lots of ducks,


We watched a hawk take a bath on a sign near the exit.


1/20/2019 Lunar Eclipse

The clouds cleared for about 10 minutes. We saw the moon just as it was entering totality. My camera could not see it once it went dark, but we briefly saw the orange glow of the blood red moon before the clouds closed in again.


My best image, hand held and zoomed in.

New knitting

I cast on another pair of socks from Berocco Sox yarn – plain vanilla with a 3×3 cable down the sides.


And a Brioche Watch Cap from  Berroco Millifiori yarn – this makes a cushy and shiny fabric, and works up fast!


Good deeds for the week – I cleaned out my sewing cabinet and organized my threads and notions, so now I should be able to find things and get back to sewing. And I enabled a new sock knitter!

Neighborhood Poetry Posting


Rest In Peace, Mary Oliver. Your poems will live forever.

12. Ridgefield Wildlife Refuge

Kiwa Trail   7/4/2017  (#36)

We celebrated 4th of July with a midday stroll along the Kiwa Trail at Ridgefield National Wildlife Refuge, Washington. The  one and a half mile loop trail crosses through treed areas, open fields and wetlands.

Birders love this trail – we were surrounded by much birdsong and glimpsed a few, including redwing blackbird sentinels.  The trail is closed during winter nesting season, and I can easily imagine the fields full of swans and geese. Today was warm and dry with only a few clouds, so not much wildlife viewing.  We appreciated the vistas, the quiet,  the ambient sounds, and the splash of color from the midsummer wildflowers.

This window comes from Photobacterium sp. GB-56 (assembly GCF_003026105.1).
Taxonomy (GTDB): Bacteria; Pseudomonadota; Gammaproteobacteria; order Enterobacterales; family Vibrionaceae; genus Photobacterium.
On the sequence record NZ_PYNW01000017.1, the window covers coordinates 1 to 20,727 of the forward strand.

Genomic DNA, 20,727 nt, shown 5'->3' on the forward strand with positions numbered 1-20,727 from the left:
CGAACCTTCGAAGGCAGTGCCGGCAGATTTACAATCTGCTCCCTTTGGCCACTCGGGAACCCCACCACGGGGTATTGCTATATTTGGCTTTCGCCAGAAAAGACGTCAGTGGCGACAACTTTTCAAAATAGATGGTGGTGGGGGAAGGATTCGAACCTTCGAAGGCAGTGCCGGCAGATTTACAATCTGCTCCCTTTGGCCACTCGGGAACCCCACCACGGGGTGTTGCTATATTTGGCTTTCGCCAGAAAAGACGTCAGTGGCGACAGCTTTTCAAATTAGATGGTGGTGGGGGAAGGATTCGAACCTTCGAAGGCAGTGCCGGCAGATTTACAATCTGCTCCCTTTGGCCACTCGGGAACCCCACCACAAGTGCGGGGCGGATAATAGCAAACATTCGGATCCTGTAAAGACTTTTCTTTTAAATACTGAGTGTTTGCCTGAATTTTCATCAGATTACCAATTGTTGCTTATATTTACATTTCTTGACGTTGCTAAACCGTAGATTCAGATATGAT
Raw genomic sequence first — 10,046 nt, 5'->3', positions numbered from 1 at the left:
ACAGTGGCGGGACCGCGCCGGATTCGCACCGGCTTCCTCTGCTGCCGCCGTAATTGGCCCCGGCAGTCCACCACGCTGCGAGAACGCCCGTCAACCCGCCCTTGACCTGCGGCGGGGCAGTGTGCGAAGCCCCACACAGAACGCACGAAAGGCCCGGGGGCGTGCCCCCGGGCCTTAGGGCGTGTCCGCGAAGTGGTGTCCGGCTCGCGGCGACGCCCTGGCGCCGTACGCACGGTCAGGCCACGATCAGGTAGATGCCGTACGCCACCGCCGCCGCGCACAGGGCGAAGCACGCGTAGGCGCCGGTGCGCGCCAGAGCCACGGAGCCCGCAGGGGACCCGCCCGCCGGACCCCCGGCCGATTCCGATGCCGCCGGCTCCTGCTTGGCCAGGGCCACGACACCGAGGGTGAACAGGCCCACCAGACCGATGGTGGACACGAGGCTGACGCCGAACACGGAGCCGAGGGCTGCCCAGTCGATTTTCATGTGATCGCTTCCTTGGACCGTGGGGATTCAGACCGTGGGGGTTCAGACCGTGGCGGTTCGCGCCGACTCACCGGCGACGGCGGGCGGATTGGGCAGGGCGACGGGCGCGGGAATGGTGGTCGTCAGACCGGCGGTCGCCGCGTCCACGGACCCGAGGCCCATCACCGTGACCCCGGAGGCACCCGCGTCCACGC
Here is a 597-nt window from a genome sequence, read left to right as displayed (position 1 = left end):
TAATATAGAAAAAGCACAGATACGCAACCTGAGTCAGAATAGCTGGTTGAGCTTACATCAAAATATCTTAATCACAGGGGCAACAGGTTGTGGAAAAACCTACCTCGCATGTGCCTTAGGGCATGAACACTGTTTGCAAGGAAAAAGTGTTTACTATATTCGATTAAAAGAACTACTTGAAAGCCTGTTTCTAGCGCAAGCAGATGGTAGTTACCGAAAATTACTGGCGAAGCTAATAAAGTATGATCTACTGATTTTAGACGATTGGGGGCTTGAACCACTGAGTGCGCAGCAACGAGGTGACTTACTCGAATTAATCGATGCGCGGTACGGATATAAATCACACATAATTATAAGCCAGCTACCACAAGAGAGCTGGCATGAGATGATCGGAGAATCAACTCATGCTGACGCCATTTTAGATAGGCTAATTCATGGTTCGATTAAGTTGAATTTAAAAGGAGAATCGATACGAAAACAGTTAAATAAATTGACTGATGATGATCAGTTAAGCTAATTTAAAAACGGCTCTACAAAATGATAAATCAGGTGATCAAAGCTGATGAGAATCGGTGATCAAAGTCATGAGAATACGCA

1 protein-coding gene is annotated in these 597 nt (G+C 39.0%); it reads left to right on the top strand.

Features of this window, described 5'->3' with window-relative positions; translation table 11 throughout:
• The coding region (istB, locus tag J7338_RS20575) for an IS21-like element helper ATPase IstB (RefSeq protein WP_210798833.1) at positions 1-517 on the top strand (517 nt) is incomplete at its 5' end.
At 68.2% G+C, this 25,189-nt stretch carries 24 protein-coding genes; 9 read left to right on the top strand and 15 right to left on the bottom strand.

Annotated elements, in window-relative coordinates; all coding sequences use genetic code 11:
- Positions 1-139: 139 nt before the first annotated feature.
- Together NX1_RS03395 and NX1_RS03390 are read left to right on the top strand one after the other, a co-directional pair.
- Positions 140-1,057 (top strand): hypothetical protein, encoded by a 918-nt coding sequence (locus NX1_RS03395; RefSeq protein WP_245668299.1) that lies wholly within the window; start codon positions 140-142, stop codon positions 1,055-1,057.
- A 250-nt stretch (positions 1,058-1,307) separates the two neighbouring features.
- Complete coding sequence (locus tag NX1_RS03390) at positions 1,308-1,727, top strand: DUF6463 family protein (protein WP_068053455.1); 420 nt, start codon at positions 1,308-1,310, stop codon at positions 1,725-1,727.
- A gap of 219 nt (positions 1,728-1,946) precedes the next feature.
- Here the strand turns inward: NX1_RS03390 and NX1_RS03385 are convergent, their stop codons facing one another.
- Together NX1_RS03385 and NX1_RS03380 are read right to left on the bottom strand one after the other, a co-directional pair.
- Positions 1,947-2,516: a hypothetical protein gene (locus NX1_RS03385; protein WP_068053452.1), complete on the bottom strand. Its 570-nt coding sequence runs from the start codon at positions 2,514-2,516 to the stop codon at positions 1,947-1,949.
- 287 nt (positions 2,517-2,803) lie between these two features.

• bullfrog – a deep bass mooing,
  • birds – higher pitched tweets, warbles, pips and chirps,
  • train – periodic horn blast and thrum of wheels on rails,
  • breeze in trees – intermittent light percussive ruffling,
  • country band – occaisional wafts from the Ridgefield 4th of July celebration, less than a mile away as the crow flies,

Critters: tree frog, turtle, butterfly, redwing blackbird, other birds.

I noticed wapato plants with acute triangular leaves and three petaled white flowers growing in one of the wetlands.  The bright green leaves reflect the sunlight in an array of pointed spaceships, ready for takeoff, and also shadowed transparency with interesting intersecting shapes in the bright sunlight.

The wapato blooms are  bright white with three petals.


Other blooming wildflowers/weeds were mostly dry season holdovers – many noted for growing in disturbed areas.  The refuge is a reclaimed pastureland, after all.

Preserving time by catching shadows behind leaves and light on grass, on water, and on a butterfly in a freeze frame photo.